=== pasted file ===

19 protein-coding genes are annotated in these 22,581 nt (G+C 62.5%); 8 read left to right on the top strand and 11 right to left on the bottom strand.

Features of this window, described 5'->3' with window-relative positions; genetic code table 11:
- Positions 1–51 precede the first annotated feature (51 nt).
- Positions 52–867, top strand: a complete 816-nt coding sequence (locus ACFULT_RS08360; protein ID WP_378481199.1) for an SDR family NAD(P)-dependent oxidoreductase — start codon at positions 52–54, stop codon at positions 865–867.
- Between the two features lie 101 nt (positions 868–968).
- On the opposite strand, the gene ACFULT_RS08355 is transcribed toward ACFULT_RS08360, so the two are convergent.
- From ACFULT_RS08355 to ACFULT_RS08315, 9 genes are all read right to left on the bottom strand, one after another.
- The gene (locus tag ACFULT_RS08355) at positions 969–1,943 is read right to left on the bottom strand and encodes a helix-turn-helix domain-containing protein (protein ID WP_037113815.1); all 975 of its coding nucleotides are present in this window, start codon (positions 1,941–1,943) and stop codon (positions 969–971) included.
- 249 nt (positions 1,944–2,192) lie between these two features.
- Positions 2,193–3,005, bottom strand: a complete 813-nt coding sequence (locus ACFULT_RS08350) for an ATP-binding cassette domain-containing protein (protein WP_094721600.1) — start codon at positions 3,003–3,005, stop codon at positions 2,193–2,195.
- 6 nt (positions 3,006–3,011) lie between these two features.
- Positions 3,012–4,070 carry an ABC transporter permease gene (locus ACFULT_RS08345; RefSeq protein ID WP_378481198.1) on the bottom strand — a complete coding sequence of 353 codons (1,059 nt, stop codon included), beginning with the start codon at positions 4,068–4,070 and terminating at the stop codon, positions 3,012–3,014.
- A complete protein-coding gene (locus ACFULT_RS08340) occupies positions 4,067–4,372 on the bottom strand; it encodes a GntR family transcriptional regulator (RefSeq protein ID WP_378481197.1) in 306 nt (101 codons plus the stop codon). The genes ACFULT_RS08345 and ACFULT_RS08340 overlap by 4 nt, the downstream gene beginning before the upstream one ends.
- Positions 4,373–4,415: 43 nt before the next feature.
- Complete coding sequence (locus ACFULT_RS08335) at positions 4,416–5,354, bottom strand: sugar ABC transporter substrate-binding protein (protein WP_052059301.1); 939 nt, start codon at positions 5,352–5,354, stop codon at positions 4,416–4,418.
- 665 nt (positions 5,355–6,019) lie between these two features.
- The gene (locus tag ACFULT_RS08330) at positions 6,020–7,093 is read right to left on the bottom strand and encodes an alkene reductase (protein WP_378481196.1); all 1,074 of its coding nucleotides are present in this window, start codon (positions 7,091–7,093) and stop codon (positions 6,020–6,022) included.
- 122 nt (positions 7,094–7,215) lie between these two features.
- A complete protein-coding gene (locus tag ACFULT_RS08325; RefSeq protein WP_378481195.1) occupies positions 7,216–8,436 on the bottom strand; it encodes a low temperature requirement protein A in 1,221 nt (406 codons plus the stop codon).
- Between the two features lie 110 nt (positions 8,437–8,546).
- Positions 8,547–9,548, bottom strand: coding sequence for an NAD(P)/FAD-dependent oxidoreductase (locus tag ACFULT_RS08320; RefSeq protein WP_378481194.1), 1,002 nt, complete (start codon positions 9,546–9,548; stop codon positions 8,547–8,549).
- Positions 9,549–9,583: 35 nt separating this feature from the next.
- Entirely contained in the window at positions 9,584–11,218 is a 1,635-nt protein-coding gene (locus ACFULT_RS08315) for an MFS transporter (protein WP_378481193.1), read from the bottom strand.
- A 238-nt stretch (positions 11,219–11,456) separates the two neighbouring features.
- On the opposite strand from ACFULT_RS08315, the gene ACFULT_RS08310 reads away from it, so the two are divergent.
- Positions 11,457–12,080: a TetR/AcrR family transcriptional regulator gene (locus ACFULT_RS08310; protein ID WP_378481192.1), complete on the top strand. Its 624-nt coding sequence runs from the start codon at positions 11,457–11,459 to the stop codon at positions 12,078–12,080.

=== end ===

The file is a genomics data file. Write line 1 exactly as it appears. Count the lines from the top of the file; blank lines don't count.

19 protein-coding genes are annotated in these 22,581 nt (G+C 62.5%); 8 read left to right on the top strand and 11 right to left on the bottom strand.